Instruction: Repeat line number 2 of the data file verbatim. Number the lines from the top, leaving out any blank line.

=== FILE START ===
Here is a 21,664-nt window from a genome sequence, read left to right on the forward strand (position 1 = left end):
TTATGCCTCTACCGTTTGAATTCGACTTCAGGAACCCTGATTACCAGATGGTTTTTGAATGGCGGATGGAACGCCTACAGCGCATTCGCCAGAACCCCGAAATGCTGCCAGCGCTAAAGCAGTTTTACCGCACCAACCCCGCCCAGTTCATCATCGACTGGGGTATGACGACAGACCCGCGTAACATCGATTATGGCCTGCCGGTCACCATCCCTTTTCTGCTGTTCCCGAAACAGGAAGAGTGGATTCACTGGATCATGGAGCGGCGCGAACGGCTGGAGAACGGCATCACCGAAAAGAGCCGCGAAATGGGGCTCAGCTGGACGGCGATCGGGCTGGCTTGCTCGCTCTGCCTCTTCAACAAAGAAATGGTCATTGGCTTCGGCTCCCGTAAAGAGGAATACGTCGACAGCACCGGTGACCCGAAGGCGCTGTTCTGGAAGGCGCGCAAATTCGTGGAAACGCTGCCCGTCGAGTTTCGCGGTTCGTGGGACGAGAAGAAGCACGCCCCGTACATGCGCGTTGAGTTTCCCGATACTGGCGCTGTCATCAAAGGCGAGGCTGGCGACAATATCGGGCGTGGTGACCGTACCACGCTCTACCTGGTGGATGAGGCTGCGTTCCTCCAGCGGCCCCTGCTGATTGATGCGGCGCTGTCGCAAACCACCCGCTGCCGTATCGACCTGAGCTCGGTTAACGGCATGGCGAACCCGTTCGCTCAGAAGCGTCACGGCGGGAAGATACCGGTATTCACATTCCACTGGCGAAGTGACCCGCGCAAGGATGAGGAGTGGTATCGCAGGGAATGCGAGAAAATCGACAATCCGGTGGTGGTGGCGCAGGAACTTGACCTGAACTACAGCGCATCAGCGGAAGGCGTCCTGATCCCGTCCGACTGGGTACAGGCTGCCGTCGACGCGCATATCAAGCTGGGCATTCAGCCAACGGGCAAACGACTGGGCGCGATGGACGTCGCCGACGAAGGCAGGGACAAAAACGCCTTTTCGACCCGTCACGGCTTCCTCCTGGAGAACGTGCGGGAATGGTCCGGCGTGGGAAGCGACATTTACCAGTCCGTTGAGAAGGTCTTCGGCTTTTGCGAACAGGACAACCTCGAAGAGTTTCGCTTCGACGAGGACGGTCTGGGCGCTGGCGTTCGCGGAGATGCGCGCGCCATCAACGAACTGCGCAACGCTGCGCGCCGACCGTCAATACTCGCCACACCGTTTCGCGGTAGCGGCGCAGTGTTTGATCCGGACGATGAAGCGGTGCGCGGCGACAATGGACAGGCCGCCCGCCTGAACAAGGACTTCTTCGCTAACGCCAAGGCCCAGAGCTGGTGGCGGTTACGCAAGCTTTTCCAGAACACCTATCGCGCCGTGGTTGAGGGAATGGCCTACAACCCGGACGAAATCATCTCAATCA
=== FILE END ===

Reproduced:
TTATGCCTCTACCGTTTGAATTCGACTTCAGGAACCCTGATTACCAGATGGTTTTTGAATGGCGGATGGAACGCCTACAGCGCATTCGCCAGAACCCCGAAATGCTGCCAGCGCTAAAGCAGTTTTACCGCACCAACCCCGCCCAGTTCATCATCGACTGGGGTATGACGACAGACCCGCGTAACATCGATTATGGCCTGCCGGTCACCATCCCTTTTCTGCTGTTCCCGAAACAGGAAGAGTGGATTCACTGGATCATGGAGCGGCGCGAACGGCTGGAGAACGGCATCACCGAAAAGAGCCGCGAAATGGGGCTCAGCTGGACGGCGATCGGGCTGGCTTGCTCGCTCTGCCTCTTCAACAAAGAAATGGTCATTGGCTTCGGCTCCCGTAAAGAGGAATACGTCGACAGCACCGGTGACCCGAAGGCGCTGTTCTGGAAGGCGCGCAAATTCGTGGAAACGCTGCCCGTCGAGTTTCGCGGTTCGTGGGACGAGAAGAAGCACGCCCCGTACATGCGCGTTGAGTTTCCCGATACTGGCGCTGTCATCAAAGGCGAGGCTGGCGACAATATCGGGCGTGGTGACCGTACCACGCTCTACCTGGTGGATGAGGCTGCGTTCCTCCAGCGGCCCCTGCTGATTGATGCGGCGCTGTCGCAAACCACCCGCTGCCGTATCGACCTGAGCTCGGTTAACGGCATGGCGAACCCGTTCGCTCAGAAGCGTCACGGCGGGAAGATACCGGTATTCACATTCCACTGGCGAAGTGACCCGCGCAAGGATGAGGAGTGGTATCGCAGGGAATGCGAGAAAATCGACAATCCGGTGGTGGTGGCGCAGGAACTTGACCTGAACTACAGCGCATCAGCGGAAGGCGTCCTGATCCCGTCCGACTGGGTACAGGCTGCCGTCGACGCGCATATCAAGCTGGGCATTCAGCCAACGGGCAAACGACTGGGCGCGATGGACGTCGCCGACGAAGGCAGGGACAAAAACGCCTTTTCGACCCGTCACGGCTTCCTCCTGGAGAACGTGCGGGAATGGTCCGGCGTGGGAAGCGACATTTACCAGTCCGTTGAGAAGGTCTTCGGCTTTTGCGAACAGGACAACCTCGAAGAGTTTCGCTTCGACGAGGACGGTCTGGGCGCTGGCGTTCGCGGAGATGCGCGCGCCATCAACGAACTGCGCAACGCTGCGCGCCGACCGTCAATACTCGCCACACCGTTTCGCGGTAGCGGCGCAGTGTTTGATCCGGACGATGAAGCGGTGCGCGGCGACAATGGACAGGCCGCCCGCCTGAACAAGGACTTCTTCGCTAACGCCAAGGCCCAGAGCTGGTGGCGGTTACGCAAGCTTTTCCAGAACACCTATCGCGCCGTGGTTGAGGGAATGGCCTACAACCCGGACGAAATCATCTCAATCA